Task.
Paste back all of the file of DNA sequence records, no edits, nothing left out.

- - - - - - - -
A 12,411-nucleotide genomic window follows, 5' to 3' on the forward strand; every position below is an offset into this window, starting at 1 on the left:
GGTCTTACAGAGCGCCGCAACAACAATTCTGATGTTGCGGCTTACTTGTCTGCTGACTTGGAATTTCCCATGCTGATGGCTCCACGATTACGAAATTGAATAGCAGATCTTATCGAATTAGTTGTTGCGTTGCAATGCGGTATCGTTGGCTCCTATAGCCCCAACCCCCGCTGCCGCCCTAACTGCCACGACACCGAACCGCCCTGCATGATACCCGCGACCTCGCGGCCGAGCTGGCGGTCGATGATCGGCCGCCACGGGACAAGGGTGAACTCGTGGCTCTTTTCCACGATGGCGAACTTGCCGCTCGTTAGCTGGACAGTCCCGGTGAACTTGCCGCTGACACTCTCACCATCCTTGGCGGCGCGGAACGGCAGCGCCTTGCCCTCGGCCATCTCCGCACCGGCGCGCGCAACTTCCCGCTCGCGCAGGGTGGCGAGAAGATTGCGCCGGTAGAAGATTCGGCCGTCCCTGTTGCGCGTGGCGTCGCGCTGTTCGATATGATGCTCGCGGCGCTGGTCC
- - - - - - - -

A 12,411-nucleotide genomic window follows, 5' to 3' on the forward strand; every position below is an offset into this window, starting at 1 on the left:
GGTCTTACAGAGCGCCGCAACAACAATTCTGATGTTGCGGCTTACTTGTCTGCTGACTTGGAATTTCCCATGCTGATGGCTCCACGATTACGAAATTGAATAGCAGATCTTATCGAATTAGTTGTTGCGTTGCAATGCGGTATCGTTGGCTCCTATAGCCCCAACCCCCGCTGCCGCCCTAACTGCCACGACACCGAACCGCCCTGCATGATACCCGCGACCTCGCGGCCGAGCTGGCGGTCGATGATCGGCCGCCACGGGACAAGGGTGAACTCGTGGCTCTTTTCCACGATGGCGAACTTGCCGCTCGTTAGCTGGACAGTCCCGGTGAACTTGCCGCTGACACTCTCACCATCCTTGGCGGCGCGGAACGGCAGCGCCTTGCCCTCGGCCATCTCCGCACCGGCGCGCGCAACTTCCCGCTCGCGCAGGGTGGCGAGAAGATTGCGCCGGTAGAAGATTCGGCCGTCCCTGTTGCGCGTGGCGTCGCGCTGTTCGATATGATGCTCGCGGCGCTGGTCC